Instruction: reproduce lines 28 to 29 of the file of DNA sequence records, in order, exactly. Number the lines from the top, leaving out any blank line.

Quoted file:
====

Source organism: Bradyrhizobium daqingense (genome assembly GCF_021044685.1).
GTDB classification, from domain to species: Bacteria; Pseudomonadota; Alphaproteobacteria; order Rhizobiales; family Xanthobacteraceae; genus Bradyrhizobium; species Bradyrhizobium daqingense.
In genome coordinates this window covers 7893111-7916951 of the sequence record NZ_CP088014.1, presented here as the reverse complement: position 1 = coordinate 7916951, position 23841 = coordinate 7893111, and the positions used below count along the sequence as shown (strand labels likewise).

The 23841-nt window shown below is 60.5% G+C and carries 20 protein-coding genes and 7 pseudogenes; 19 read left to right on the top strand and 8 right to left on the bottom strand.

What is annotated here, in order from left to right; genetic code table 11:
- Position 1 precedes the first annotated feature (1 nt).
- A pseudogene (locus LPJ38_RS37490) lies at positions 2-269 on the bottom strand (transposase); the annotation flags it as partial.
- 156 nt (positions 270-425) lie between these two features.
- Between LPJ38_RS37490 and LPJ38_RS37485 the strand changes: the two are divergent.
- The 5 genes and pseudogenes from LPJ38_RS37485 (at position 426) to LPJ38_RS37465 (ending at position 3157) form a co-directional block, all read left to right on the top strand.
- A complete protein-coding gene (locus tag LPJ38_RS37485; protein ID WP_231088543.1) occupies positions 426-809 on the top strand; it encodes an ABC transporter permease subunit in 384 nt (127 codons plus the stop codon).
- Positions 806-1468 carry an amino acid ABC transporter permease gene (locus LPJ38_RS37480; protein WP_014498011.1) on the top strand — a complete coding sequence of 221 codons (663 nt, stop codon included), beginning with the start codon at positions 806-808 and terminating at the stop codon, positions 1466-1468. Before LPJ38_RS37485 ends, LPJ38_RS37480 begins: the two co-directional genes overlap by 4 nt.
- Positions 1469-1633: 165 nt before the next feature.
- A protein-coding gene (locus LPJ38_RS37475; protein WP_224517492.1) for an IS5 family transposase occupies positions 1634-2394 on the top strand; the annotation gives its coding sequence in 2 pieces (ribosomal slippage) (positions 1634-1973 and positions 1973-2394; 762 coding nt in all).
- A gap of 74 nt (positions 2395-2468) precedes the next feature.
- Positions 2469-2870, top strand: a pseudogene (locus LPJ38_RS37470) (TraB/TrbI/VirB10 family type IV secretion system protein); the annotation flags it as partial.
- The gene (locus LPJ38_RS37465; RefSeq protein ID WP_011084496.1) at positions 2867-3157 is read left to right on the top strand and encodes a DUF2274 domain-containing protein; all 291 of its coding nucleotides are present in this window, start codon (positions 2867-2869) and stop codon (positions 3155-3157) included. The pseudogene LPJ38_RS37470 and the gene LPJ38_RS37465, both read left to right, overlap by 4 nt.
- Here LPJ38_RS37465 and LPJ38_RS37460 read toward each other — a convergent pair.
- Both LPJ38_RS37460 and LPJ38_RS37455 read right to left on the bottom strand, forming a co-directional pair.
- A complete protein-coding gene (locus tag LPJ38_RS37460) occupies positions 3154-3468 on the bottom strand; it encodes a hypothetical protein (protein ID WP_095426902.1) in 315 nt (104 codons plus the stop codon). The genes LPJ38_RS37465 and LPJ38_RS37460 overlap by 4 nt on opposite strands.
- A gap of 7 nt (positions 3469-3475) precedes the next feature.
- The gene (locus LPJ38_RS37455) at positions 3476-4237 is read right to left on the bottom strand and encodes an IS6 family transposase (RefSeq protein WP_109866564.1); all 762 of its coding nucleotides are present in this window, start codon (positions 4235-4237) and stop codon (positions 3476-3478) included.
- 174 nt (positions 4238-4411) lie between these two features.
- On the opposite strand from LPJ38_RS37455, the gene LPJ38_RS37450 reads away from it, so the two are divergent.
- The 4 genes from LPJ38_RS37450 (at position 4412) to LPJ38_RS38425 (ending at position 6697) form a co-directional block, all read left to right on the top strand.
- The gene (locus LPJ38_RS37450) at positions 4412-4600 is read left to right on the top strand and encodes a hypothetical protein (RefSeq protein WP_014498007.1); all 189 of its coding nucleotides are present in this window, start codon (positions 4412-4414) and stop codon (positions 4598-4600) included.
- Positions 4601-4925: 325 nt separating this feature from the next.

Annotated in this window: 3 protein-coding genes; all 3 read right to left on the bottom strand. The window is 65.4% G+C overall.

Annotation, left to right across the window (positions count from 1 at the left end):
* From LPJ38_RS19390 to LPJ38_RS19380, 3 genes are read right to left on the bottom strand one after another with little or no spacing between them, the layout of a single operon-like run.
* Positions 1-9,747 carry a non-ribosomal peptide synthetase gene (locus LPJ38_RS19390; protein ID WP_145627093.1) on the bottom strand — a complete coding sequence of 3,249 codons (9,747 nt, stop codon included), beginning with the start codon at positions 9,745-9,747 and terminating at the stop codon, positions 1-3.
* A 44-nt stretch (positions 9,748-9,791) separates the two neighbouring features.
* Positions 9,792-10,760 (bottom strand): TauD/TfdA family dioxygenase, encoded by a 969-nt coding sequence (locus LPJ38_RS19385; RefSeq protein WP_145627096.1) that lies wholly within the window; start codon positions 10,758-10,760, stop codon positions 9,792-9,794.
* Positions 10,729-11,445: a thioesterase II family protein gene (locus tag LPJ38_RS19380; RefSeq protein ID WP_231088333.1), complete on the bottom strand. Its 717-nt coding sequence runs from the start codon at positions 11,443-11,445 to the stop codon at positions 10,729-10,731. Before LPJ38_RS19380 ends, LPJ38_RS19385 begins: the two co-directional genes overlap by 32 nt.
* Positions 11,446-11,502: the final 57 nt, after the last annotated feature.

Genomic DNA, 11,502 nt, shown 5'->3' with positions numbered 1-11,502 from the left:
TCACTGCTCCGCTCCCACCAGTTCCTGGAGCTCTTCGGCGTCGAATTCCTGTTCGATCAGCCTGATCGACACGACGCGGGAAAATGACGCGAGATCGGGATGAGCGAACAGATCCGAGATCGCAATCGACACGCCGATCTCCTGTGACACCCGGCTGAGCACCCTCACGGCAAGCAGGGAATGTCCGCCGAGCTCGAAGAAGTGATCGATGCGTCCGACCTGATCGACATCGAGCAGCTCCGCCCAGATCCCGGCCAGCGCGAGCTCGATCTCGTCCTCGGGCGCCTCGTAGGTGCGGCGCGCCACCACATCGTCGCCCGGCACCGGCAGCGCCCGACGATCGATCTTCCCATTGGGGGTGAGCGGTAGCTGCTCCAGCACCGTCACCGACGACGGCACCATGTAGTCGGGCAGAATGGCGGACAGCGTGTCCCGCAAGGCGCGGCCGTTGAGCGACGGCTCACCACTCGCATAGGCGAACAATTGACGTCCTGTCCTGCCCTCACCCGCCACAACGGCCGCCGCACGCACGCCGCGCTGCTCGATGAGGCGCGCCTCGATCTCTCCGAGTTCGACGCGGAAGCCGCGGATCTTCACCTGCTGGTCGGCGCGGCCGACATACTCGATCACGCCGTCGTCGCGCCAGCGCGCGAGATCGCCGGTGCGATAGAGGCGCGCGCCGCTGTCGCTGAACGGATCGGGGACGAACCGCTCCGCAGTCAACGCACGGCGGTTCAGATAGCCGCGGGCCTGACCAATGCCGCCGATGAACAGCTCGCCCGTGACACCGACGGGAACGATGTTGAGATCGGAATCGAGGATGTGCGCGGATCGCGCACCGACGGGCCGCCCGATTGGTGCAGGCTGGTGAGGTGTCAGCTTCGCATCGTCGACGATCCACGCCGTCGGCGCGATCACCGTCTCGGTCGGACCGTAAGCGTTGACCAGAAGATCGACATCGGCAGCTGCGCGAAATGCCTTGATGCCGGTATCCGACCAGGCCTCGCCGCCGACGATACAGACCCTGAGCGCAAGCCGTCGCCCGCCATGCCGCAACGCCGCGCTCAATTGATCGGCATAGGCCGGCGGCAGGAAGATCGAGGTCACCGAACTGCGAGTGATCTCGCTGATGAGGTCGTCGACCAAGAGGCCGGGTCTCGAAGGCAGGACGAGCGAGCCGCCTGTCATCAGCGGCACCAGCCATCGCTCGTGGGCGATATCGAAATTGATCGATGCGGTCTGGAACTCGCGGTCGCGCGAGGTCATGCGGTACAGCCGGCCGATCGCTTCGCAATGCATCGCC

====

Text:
Annotated in this window: 3 protein-coding genes; all 3 read right to left on the bottom strand. The window is 65.4% G+C overall.

Annotation, left to right across the window (positions count from 1 at the left end):